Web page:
Wages Research Paper

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Wages are remuneration for labor services, in the form of either cash or some other mechanism of compensation. Wages have been the subject of extensive empirical and theoretical inquiry, the focus of which has included causes and consequences of wage variation, implications of evolving labor market conditions, and the effects of wage increases on productivity and growth. Generally, these studies approach such questions through the prism of two alternative labor market circumstances: perfectly competitive markets, in which consumers and producers have no market power to affect prices, and imperfectly competitive markets.

The Labor Market Under Perfect Competition

Traditionally, economic analysis is predicated on the assumption that labor markets are perfectly competitive. For this to be reasonable, three criteria must hold: There must be no barriers to entry; agents must have complete information; firm and labor mobility must be costless. When these conditions obtain, wage rates of a given quality are determined by the intersection of the labor supply and demand curves. The labor demand curve reflects the marginal productivity of labor confronting profit-maximizing firms. The labor supply curve reveals the willingness of utility-maximizing individuals to supply labor at each conceivable wage. The intersection of these two curves determines the market clearing wage rate, at which all persons willing and able to work will find employment. In this framework, the wage rate is a market price that effectively allocates labor across alternative (and competing) uses.

One vein of the empirical work mentioned above is essentially rooted in this perfectly competitive framework. For instance, there is a tradition of fairly straightforward examination of inter-temporal wage patterns implicitly interpreted through the lens of perfect competition. Katz and Autor (1999) examine longitudinal wage data in the United States, revealing several interesting patterns. The ratio of wages of those in the ninetieth percentile of workers to those in the tenth percentile has grown substantially in recent decades. Large wage disparities have also been detected by education and experience levels. Nonetheless, wage gaps between white and black males and males and females overall have narrowed.

There is, however, no consensus regarding the causes of these structural changes. An often-cited theory explains wage differentials as a result of investments in human capital (e.g., through education, health, or training). Becker (1964) formalized this idea by demonstrating that greater human capital expenditures could account for empirically observed patterns of wage variation via their impact on the marginal revenue product of labor. This theory received empirical support from Mincer (1974), whose estimates of the returns to education were positive and increasingly significant with controls for years of experience in the labor market.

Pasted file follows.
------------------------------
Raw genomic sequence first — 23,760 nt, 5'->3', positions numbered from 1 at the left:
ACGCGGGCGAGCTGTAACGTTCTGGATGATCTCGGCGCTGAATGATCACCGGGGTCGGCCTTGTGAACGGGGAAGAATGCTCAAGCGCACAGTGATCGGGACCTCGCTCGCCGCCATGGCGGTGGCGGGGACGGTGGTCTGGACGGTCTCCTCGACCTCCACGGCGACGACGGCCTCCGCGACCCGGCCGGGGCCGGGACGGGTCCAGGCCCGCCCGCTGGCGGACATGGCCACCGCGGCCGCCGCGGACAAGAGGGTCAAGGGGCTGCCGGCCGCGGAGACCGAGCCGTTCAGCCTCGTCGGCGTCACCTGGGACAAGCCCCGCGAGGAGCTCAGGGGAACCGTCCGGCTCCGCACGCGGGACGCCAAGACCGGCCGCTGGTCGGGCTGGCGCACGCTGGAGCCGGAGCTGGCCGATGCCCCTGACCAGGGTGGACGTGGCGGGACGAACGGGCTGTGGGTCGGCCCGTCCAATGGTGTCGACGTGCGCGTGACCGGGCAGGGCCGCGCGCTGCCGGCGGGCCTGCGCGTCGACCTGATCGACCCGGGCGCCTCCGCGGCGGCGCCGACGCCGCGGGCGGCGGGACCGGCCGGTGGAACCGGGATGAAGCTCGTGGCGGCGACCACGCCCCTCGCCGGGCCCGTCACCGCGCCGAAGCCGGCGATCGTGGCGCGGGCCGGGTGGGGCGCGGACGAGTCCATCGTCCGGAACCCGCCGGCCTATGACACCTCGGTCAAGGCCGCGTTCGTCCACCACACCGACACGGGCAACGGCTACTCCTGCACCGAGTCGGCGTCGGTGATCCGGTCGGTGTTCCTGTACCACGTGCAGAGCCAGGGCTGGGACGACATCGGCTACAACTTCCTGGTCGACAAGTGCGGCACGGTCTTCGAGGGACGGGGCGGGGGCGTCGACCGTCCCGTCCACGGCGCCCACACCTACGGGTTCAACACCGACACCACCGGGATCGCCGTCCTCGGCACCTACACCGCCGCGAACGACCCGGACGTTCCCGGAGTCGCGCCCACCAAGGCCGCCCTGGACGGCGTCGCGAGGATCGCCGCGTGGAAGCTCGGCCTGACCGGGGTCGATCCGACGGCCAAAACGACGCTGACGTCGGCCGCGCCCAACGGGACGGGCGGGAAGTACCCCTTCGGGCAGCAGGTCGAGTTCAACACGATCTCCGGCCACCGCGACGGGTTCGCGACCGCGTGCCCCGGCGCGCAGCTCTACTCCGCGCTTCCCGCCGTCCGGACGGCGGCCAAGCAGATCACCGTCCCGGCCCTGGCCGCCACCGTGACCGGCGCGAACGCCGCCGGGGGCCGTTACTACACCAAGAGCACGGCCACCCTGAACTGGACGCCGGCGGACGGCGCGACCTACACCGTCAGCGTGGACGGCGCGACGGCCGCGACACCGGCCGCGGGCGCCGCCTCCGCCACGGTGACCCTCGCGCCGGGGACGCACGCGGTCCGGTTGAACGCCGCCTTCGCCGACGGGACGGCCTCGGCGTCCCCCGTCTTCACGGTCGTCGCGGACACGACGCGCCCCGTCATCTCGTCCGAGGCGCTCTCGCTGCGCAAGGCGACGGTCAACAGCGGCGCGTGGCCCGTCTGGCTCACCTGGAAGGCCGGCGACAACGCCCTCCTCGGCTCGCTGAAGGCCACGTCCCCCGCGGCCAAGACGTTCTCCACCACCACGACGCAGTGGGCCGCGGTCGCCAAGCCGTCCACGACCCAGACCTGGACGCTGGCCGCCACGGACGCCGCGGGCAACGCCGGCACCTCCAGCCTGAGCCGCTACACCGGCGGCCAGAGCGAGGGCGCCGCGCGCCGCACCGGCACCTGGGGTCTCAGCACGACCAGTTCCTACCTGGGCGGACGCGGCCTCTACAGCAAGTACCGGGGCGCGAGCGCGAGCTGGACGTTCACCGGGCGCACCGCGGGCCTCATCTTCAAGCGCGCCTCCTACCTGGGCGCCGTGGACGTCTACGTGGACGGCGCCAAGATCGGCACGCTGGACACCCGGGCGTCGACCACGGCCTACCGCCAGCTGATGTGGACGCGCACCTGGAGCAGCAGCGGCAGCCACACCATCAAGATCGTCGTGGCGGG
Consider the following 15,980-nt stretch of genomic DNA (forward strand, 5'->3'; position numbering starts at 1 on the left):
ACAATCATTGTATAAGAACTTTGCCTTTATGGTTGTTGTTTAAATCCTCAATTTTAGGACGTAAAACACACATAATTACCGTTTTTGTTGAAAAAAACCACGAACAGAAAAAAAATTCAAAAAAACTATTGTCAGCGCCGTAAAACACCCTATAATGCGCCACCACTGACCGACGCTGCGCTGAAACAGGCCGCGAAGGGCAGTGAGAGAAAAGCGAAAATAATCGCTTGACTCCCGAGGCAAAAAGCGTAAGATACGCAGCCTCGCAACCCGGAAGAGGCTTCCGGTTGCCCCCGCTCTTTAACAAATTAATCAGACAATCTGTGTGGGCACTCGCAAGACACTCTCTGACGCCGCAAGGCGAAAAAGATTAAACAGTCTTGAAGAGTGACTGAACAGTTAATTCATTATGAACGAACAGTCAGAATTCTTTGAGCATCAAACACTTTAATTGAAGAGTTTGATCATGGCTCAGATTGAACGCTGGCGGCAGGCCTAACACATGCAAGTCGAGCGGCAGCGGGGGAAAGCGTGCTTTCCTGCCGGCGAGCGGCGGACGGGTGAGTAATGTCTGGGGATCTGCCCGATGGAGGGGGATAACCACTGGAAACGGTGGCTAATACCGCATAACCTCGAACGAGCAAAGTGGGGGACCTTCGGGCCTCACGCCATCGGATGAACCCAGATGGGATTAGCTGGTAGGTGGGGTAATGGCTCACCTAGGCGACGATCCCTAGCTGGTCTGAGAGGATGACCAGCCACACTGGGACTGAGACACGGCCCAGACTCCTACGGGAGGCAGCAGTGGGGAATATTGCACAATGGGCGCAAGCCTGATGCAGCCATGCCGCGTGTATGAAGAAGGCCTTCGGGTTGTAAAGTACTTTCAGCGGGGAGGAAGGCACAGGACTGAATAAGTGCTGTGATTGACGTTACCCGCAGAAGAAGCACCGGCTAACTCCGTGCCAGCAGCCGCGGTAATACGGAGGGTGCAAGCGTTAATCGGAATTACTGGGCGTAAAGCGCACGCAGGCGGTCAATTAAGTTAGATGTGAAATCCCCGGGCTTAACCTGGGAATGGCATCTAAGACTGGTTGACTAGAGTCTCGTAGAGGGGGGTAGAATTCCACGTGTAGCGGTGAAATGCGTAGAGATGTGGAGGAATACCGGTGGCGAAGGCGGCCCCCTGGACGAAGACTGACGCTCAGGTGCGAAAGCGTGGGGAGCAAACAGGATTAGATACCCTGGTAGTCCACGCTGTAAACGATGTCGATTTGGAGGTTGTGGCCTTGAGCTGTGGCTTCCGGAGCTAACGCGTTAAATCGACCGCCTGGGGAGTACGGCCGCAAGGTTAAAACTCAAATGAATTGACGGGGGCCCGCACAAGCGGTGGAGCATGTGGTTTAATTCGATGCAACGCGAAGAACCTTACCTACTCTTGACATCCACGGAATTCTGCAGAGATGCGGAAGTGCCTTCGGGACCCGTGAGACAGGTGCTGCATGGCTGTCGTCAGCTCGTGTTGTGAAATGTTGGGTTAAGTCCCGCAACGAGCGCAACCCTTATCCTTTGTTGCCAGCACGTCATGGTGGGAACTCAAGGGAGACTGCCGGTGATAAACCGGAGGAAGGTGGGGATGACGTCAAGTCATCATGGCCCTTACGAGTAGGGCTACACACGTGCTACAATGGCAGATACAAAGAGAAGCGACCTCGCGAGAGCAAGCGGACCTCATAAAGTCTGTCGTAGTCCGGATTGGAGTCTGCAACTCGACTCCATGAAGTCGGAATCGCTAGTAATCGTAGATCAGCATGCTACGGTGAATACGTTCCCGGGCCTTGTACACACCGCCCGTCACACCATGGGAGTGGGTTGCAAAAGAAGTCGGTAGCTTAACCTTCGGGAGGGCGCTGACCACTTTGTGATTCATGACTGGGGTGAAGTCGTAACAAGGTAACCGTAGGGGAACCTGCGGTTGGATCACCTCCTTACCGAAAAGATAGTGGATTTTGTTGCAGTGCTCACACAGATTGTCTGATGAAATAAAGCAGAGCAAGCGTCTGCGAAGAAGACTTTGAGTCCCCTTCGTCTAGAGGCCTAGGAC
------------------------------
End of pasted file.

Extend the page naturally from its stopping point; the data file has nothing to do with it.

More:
Numerous studies question this explanation of observed wage differences. For instance, Pritchett (2001) shows that education has contributed very little to economic growth. He speculates that, among other possibilities, this might reflect the irrelevance of knowledge transmitted through formal schooling (in terms of the skills actually required in the workplace). From a slightly different perspective, some (e.g., Spence [1974]) have argued that education contributes little directly to labor market productivity, but instead serves as a kind of signal for ability that allows employers to sort high and low ability workers.

Another avenue for wage variation generally approached through the framework of perfect competition is immigration. LaLonde and Topel (1991) consider the impact of newly arrived immigrants on the wages of workers born in the United States as well as those who had immigrated to the United States earlier. They find that immigration has a negative, but small, impact on the wages of earlier immigrants and native-born workers who represent close substitutes (i.e., low skilled workers) for these more recent arrivals. This relationship attenuates as the tenure of earlier immigrants in the United States increases. Others (e.g., Borjas [2003]) have disputed these findings, claiming that they stem from the failure to control for the migration of native-born Americans to other cities and states.

A Departure From A Perfectly Competitive Labor Market

The other major theoretical and empirical tradition focuses on possible market failure resulting in involuntary unemployment (a situation where workers willing to work at the prevailing market wage rate cannot find employment). Efforts to explain such failures have centered on two major theoretical possibilities: market failure rooted in the purposeful decisions of optimizing agents and failure as a consequence of government intervention.